May also saw me on the stage of the Cedar in a Butch Thompson band. For anyone there, this had to be one of the most memorable concerts ever. We had just finished “Mournful Serenade,” the third song of the second set, when poof! No lights or sound! The West Bank had been thrown into a brownout on account of a blown transformer. Charlie DeVore yelled out into the darkness, “Well, I guess they’ve already cut the Arts and Cultural Heritage Fund!” Butch was feeling certain that they would stop the show, given as how they only had flashlights and some crepuscular light creeping in through the thrown-open back doors. I urged him on, “We can play in the dark! We don’t need power!” He agreed, sat back down at the piano, and a few seconds later cheers erupted in the crowd when they heard my foot stomp off “Isle Of Capri.” We finished the tune to the loudest cheers of the night. Our drummer, Peter Johnson, shouted, “They like us better when they can’t see us!” We played for forty minutes in the near-dark, including a great moment when everyone got really quiet, both band and crowd, to hear Charlie sing “Mister Johnson.” And the dancers danced! Shadows, moving about the Cedar.

June
Near the end of the month, the Bill Evans New Orleans Jazz Band played several tunes to commemorate the fourth anniversary of Doggie Berg’s death. My favorite moment of that night at Bennett’s was when I had the opportunity on a break to sit next to Mimi, Doggie’s widow, and share a few quiet words. She was tearful at first, but then she smiled, determined to shake it off. “You know what Doggie would say right now?” she asked me. “Let’s all get drunk and be somebody!”

Later that week, Lance Conrad, owner of Humans Win! recording studio in Nordeast, Minneapolis: “What could be better than a New Orleans Christmas album recorded in the middle of summer by an atheist Jew engineer?” Indeed. Not much can be better than that. The Southside Aces went into his studio at the beginning of a Twin Cities heat wave. I’m sure folk in Southern climes are accustomed to accompanying their Noels with dripping sweat, but it’s a bit surreal for we Northerners. I remember the day in late May when I sat at my piano in nothing but a tee-shirt and madras shorts, hammering out an arrangement of “The Christmas Song.” I looked out my open window across the short space between mine and my neighbor’s house. I imagined the conversation he had with his roommate later that night.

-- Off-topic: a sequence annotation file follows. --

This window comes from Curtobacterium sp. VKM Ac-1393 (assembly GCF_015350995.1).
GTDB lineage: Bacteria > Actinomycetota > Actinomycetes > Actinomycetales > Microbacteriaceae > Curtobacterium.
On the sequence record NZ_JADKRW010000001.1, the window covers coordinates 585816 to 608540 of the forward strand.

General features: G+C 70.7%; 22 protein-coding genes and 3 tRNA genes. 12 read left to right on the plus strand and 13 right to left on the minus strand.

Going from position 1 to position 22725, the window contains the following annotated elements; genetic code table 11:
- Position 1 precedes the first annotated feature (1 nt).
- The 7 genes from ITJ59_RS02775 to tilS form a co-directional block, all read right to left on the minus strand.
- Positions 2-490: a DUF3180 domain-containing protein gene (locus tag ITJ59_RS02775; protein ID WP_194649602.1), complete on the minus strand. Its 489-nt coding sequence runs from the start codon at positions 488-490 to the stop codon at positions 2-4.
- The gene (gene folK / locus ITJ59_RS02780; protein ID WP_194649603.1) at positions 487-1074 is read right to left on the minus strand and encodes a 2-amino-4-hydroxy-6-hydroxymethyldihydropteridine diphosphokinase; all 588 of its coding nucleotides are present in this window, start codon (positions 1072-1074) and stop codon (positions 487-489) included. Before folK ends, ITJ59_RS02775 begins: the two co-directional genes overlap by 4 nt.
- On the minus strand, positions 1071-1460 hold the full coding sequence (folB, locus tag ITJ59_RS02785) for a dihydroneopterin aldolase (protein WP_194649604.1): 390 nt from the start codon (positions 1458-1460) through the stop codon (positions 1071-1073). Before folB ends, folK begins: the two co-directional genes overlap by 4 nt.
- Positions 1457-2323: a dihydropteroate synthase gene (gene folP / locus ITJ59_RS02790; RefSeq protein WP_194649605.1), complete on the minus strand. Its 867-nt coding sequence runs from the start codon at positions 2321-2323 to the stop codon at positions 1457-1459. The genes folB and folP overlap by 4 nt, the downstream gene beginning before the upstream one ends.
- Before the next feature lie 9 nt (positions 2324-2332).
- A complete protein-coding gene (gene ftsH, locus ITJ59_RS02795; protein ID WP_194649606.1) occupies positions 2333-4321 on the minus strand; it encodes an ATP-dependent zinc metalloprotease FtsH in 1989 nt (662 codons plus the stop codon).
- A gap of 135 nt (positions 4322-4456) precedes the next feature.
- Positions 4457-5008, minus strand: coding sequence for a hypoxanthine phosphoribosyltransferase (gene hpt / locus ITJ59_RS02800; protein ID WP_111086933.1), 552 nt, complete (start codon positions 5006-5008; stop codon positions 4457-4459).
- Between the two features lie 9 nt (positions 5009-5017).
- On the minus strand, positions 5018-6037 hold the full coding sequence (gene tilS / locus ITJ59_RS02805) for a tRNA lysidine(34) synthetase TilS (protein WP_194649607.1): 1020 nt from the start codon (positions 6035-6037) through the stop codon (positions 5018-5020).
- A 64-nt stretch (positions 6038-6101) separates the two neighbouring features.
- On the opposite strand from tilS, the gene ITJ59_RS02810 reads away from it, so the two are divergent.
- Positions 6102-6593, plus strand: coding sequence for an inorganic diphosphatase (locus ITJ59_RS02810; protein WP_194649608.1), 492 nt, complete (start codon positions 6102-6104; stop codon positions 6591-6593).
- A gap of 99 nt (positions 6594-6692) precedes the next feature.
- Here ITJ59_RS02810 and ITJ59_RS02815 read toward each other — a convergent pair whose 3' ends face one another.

Roommate: “Were you just humming ‘Chestnuts Roasting On An Open Fire?” 
Neighbor: “I guess I was.”
Roommate: “What’s wrong with you?”
Neighbor: “I don’t know. It’s in my head for some reason.”

July
The Mississippi River Fund hired the Aces for the first in a series of chautauquas, this one entitled, “Drinking The River.” A band playing New Orleans music, a Mississippi River brewery historian, a waste treatment scientist, a singing Park Ranger, and a dude in fur-trapper attire walk onto a paddleboat. No punch line, this really occurred. I want to know what kinds of things have to happen in your life in order to find yourself in the position to make some of your livelihood by slipping into your fur-trapper getup…not for the purpose of trapping fur. Of course, some people want to know what happened in my life that I find myself making my livelihood playing eighty-year-old music on a clarinet.

The Buttons also had their fare share of July fun. We were at a farm helping a couple celebrate their nuptials, when we met a man, six feet six, eighteen-inch beard, wearing a kilt, and claiming to possess skills at the arts of Jews harping and gargle-singing. I feel more certain than anything else ever, even than of the love of my dearly departed mother, that that particular list of attributes has never been applied to just one person before. I have trouble deciding on my favorite line of the night. “I recently attended a Jews harp convention.” Or, when he gargle-sang “Harvest Moon” with us, “You can’t use beer because it foams up too much.” Or, “I haven’t worn pants since last September.”